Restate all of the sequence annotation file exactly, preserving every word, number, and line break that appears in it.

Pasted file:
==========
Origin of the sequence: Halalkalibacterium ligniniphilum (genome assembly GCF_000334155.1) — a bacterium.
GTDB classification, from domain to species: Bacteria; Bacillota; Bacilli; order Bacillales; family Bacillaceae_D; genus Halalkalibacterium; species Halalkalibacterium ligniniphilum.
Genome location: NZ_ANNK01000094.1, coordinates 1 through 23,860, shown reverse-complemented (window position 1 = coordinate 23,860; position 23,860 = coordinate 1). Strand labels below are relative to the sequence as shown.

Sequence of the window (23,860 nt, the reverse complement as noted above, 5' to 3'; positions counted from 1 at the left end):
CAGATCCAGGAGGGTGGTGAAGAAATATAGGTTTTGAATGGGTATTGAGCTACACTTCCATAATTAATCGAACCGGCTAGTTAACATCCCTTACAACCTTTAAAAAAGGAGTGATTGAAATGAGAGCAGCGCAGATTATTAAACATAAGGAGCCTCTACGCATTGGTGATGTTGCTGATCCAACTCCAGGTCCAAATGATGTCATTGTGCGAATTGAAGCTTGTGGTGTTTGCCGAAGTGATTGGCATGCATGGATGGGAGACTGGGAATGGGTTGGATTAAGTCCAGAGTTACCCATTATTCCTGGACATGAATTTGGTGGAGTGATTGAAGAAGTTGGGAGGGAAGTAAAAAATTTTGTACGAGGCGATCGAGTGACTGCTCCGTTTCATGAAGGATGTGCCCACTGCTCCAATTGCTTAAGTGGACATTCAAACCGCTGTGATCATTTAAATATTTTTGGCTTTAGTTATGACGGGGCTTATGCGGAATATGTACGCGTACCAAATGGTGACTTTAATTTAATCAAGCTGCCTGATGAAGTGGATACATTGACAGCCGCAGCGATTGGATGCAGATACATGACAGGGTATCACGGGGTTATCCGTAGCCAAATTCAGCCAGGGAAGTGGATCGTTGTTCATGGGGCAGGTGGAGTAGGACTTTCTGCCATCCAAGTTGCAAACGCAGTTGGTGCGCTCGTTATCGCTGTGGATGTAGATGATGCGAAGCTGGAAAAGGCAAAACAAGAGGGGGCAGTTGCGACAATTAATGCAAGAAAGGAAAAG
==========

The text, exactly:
Origin of the sequence: Halalkalibacterium ligniniphilum (genome assembly GCF_000334155.1) — a bacterium.
GTDB classification, from domain to species: Bacteria; Bacillota; Bacilli; order Bacillales; family Bacillaceae_D; genus Halalkalibacterium; species Halalkalibacterium ligniniphilum.
Genome location: NZ_ANNK01000094.1, coordinates 1 through 23,860, shown reverse-complemented (window position 1 = coordinate 23,860; position 23,860 = coordinate 1). Strand labels below are relative to the sequence as shown.

Sequence of the window (23,860 nt, the reverse complement as noted above, 5' to 3'; positions counted from 1 at the left end):
CAGATCCAGGAGGGTGGTGAAGAAATATAGGTTTTGAATGGGTATTGAGCTACACTTCCATAATTAATCGAACCGGCTAGTTAACATCCCTTACAACCTTTAAAAAAGGAGTGATTGAAATGAGAGCAGCGCAGATTATTAAACATAAGGAGCCTCTACGCATTGGTGATGTTGCTGATCCAACTCCAGGTCCAAATGATGTCATTGTGCGAATTGAAGCTTGTGGTGTTTGCCGAAGTGATTGGCATGCATGGATGGGAGACTGGGAATGGGTTGGATTAAGTCCAGAGTTACCCATTATTCCTGGACATGAATTTGGTGGAGTGATTGAAGAAGTTGGGAGGGAAGTAAAAAATTTTGTACGAGGCGATCGAGTGACTGCTCCGTTTCATGAAGGATGTGCCCACTGCTCCAATTGCTTAAGTGGACATTCAAACCGCTGTGATCATTTAAATATTTTTGGCTTTAGTTATGACGGGGCTTATGCGGAATATGTACGCGTACCAAATGGTGACTTTAATTTAATCAAGCTGCCTGATGAAGTGGATACATTGACAGCCGCAGCGATTGGATGCAGATACATGACAGGGTATCACGGGGTTATCCGTAGCCAAATTCAGCCAGGGAAGTGGATCGTTGTTCATGGGGCAGGTGGAGTAGGACTTTCTGCCATCCAAGTTGCAAACGCAGTTGGTGCGCTCGTTATCGCTGTGGATGTAGATGATGCGAAGCTGGAAAAGGCAAAACAAGAGGGGGCAGTTGCGACAATTAATGCAAGAAAGGAAAAG